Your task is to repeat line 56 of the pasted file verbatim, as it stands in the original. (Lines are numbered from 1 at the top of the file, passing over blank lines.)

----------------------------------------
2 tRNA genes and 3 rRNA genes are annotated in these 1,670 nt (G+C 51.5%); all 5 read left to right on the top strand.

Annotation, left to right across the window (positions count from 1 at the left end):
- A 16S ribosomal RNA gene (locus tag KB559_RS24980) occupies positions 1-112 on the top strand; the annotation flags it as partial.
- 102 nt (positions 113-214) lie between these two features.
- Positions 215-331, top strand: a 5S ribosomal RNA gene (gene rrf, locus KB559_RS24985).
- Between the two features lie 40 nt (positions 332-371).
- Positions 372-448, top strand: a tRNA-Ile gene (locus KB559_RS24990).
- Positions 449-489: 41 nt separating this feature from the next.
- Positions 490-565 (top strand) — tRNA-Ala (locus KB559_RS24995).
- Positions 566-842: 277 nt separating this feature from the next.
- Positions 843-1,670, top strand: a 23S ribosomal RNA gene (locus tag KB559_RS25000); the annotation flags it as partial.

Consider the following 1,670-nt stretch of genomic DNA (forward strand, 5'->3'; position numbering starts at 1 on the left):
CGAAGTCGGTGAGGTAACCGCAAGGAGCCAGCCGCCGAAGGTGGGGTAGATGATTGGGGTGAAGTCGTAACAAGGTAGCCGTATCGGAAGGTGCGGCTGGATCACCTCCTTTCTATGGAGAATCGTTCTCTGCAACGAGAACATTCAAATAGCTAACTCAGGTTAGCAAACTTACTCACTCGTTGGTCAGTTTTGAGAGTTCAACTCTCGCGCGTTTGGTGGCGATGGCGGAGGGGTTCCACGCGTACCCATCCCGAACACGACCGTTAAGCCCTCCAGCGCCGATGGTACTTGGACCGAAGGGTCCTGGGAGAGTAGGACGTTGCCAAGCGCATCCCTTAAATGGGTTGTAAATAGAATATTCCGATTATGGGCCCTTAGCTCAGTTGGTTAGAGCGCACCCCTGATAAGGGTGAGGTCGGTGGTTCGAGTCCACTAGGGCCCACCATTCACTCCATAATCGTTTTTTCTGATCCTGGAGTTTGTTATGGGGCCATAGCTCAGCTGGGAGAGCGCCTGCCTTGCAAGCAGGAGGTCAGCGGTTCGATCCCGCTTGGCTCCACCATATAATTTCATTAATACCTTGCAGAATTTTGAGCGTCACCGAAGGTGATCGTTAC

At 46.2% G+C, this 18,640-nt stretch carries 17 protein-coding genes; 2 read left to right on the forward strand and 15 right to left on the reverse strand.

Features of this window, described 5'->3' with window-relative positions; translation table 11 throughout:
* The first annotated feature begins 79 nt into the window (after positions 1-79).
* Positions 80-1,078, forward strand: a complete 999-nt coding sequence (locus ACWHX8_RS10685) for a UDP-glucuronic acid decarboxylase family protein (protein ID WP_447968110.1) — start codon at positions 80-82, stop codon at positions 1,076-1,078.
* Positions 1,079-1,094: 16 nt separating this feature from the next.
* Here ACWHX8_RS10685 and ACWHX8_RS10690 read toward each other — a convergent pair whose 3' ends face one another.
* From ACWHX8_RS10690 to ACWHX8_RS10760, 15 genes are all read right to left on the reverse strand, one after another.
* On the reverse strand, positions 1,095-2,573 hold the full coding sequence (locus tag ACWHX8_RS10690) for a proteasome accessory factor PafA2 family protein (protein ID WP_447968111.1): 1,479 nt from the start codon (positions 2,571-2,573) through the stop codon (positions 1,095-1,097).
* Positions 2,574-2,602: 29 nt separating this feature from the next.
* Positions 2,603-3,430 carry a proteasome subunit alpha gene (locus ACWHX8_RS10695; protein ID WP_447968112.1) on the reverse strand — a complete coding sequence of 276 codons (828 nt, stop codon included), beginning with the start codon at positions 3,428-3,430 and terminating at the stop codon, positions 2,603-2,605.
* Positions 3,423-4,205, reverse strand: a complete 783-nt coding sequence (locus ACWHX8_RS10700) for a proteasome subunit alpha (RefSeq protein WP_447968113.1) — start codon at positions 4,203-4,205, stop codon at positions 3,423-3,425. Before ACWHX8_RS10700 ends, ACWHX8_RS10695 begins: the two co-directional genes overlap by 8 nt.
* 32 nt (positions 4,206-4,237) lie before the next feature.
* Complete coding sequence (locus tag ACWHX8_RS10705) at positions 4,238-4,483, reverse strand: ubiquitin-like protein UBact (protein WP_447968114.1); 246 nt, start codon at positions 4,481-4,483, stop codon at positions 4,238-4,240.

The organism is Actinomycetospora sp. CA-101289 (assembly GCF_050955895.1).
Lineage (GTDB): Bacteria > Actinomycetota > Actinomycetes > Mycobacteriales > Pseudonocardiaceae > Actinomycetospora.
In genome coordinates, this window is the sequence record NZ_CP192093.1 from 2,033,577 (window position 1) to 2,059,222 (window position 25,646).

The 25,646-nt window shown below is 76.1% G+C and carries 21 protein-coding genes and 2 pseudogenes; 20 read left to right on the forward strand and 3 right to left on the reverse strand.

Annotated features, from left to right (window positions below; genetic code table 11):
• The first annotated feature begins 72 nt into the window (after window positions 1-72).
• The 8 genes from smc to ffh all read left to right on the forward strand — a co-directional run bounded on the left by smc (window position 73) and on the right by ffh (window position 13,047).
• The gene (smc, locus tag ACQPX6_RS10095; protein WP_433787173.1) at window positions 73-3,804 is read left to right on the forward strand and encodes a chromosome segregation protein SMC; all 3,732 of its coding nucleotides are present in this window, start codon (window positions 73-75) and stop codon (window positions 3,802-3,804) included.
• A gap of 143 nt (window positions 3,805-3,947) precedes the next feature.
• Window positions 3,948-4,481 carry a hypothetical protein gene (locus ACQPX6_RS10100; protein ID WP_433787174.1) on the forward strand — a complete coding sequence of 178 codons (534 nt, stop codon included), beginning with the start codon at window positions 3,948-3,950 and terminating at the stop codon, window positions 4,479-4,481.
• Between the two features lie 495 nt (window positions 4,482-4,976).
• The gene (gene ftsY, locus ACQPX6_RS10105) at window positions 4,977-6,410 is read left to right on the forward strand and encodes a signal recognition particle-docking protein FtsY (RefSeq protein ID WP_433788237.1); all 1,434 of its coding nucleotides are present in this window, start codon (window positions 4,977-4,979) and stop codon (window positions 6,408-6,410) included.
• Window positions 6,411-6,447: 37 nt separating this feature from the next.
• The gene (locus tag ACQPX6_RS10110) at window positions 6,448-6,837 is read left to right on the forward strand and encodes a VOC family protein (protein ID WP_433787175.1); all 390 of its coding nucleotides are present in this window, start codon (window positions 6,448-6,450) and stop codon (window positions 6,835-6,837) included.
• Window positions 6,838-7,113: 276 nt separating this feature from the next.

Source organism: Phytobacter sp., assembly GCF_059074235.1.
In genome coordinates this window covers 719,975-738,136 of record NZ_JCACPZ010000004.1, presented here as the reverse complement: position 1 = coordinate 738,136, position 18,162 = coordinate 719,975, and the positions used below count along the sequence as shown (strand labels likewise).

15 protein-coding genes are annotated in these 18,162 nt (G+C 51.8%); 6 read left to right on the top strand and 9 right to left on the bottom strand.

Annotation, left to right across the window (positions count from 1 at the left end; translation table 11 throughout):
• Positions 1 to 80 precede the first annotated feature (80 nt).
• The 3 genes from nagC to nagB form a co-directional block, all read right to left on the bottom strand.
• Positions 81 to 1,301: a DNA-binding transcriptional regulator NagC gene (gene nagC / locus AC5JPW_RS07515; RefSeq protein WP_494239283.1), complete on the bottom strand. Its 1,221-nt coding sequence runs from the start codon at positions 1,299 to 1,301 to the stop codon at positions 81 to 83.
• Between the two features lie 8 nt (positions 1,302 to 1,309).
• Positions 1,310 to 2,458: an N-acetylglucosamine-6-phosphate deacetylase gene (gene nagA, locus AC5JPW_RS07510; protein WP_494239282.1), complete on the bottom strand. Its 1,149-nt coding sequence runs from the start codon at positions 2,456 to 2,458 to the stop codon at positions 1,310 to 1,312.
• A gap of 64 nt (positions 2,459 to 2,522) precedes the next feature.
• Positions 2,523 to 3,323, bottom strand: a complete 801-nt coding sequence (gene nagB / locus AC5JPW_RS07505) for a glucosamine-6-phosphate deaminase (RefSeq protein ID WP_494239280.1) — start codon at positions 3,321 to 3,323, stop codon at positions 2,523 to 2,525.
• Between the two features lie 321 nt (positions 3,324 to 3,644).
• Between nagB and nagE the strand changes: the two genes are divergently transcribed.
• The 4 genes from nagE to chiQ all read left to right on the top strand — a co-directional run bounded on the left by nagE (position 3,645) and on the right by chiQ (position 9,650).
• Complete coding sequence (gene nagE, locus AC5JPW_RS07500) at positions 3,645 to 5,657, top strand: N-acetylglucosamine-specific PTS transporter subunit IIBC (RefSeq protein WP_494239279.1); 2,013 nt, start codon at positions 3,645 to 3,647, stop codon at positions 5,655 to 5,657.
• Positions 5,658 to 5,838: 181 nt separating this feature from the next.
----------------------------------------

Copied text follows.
• Complete coding sequence (gene nagE, locus AC5JPW_RS07500) at positions 3,645 to 5,657, top strand: N-acetylglucosamine-specific PTS transporter subunit IIBC (RefSeq protein WP_494239279.1); 2,013 nt, start codon at positions 3,645 to 3,647, stop codon at positions 5,655 to 5,657.